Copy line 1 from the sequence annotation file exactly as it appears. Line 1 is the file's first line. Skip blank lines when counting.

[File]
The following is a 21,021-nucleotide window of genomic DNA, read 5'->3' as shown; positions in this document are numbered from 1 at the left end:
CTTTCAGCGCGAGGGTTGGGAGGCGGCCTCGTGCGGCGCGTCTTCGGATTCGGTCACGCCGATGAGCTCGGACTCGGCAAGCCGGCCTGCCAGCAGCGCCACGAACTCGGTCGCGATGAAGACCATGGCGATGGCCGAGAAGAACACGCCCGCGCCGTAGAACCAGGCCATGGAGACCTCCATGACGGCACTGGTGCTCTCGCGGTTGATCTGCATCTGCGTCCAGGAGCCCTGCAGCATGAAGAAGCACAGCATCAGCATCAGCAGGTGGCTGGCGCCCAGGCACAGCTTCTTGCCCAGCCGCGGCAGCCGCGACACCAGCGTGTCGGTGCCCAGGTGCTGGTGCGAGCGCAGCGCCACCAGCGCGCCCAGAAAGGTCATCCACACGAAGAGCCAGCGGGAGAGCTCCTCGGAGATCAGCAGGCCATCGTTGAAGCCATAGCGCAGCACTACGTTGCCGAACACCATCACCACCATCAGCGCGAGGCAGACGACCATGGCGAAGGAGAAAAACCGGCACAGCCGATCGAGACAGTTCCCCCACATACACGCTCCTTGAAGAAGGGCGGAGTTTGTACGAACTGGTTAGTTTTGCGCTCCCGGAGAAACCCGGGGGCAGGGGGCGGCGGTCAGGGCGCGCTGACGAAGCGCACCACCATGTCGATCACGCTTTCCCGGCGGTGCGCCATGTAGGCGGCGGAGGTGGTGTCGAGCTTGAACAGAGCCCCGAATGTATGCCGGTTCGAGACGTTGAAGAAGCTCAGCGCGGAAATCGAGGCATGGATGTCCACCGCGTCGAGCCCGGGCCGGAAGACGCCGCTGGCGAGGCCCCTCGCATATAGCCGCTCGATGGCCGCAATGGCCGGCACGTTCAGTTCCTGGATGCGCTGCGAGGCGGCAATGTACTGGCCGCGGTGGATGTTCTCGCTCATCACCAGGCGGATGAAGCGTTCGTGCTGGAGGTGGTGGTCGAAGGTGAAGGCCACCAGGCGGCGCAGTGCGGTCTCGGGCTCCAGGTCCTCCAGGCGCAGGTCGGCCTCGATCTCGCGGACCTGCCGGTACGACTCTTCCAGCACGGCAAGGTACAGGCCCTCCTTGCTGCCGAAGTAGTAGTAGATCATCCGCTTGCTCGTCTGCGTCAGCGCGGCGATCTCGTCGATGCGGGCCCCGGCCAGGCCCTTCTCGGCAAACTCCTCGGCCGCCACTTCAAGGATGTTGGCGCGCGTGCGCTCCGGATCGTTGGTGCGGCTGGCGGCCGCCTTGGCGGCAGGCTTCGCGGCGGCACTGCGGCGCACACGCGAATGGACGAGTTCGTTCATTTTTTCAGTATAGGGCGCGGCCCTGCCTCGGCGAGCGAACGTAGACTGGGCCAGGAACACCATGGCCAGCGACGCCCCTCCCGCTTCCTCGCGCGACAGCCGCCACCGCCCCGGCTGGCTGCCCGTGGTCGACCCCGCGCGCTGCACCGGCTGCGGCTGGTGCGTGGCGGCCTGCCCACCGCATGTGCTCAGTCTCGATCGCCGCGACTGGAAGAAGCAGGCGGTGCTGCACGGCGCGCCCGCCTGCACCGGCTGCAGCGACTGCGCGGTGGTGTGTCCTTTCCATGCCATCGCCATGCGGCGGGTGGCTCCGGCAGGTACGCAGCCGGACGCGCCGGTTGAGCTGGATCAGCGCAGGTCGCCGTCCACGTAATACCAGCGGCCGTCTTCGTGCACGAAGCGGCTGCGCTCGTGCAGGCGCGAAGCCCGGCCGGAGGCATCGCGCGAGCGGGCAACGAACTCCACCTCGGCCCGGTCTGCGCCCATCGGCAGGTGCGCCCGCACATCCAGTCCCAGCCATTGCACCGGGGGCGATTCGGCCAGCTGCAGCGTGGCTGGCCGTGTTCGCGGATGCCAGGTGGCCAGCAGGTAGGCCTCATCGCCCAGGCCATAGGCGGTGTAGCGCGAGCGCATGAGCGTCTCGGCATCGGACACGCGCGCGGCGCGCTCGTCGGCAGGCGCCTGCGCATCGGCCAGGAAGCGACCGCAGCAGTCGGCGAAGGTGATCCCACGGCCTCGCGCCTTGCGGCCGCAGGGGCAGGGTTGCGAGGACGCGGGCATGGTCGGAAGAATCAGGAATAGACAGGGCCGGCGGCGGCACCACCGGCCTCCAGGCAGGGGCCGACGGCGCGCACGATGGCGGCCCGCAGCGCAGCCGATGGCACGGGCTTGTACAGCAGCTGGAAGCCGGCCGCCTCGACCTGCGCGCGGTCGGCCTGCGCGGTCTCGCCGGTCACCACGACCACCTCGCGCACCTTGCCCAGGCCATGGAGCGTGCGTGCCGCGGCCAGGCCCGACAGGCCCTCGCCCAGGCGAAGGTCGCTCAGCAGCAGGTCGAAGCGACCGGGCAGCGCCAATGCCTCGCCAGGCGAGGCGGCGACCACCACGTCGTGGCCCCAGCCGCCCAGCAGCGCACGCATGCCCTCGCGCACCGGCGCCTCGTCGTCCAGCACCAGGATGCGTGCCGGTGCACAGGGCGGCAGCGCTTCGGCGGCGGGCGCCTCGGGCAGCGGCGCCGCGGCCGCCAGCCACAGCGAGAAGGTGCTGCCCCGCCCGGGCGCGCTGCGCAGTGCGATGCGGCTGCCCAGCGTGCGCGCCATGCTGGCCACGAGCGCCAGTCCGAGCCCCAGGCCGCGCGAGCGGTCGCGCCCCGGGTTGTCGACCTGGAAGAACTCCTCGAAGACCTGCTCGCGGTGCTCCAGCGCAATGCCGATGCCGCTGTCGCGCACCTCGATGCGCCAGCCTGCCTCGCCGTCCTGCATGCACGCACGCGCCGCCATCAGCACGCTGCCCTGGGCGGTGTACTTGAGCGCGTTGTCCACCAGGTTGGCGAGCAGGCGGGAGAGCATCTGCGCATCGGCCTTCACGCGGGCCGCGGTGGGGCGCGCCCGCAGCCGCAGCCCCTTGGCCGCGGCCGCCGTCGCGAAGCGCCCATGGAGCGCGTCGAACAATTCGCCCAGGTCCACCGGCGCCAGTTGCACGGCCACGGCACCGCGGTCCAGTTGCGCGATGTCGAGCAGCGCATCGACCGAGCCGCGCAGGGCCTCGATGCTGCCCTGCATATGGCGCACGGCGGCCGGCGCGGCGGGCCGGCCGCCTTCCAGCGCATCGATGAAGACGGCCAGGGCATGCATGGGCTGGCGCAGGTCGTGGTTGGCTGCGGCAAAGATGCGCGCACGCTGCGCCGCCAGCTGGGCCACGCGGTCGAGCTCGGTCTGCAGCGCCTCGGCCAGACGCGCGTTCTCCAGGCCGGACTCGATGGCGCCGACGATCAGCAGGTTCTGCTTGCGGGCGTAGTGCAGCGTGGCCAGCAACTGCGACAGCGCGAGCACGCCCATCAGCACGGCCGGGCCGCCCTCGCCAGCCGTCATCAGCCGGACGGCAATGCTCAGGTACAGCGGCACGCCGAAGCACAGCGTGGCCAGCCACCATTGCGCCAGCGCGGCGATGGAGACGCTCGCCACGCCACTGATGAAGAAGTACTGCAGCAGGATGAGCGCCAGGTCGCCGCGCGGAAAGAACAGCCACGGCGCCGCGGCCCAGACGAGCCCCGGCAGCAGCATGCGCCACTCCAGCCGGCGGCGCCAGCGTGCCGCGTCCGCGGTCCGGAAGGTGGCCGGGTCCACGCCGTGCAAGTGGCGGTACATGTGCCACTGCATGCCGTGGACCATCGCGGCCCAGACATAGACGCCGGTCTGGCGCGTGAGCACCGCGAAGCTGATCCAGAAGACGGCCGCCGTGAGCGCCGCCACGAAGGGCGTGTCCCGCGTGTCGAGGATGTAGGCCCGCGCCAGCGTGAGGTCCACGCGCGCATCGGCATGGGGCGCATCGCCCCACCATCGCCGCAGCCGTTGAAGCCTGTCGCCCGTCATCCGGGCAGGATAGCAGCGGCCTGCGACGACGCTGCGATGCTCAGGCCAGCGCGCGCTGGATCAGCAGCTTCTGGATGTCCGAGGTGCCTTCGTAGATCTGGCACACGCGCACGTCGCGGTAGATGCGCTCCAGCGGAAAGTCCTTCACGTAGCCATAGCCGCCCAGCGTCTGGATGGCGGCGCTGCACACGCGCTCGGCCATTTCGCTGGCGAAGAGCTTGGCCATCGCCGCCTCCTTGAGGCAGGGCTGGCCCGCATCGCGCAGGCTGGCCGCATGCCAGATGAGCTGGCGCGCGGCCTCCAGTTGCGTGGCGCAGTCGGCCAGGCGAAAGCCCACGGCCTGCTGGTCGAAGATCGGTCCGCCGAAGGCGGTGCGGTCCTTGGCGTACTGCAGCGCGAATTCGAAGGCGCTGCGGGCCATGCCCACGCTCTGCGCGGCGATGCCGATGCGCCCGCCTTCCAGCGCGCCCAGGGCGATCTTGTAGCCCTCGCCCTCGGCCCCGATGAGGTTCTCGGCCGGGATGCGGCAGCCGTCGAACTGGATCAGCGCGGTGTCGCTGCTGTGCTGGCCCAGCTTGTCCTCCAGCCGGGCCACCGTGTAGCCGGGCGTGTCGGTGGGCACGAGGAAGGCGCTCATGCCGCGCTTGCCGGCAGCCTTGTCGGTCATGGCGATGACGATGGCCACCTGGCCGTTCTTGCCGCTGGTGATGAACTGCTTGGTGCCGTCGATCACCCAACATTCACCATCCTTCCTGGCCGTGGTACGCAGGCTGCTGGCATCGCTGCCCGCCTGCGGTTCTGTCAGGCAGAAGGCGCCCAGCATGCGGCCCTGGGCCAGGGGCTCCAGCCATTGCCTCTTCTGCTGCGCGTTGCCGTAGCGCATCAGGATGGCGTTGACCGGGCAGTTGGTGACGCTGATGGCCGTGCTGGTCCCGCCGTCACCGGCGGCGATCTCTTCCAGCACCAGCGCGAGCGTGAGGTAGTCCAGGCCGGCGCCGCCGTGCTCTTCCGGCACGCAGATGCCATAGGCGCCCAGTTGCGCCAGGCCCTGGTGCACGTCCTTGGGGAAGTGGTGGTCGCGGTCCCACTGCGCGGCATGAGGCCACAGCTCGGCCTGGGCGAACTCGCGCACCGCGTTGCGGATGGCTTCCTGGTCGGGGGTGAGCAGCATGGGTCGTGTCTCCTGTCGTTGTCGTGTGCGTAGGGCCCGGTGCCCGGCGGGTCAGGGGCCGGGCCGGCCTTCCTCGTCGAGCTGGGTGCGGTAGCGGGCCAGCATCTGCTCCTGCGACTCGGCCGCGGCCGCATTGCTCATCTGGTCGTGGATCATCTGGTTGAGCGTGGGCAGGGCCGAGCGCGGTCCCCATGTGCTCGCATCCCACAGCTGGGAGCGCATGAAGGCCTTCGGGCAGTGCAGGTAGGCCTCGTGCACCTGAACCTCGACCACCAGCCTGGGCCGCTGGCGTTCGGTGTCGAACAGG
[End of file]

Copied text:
The following is a 21,021-nucleotide window of genomic DNA, read 5'->3' as shown; positions in this document are numbered from 1 at the left end: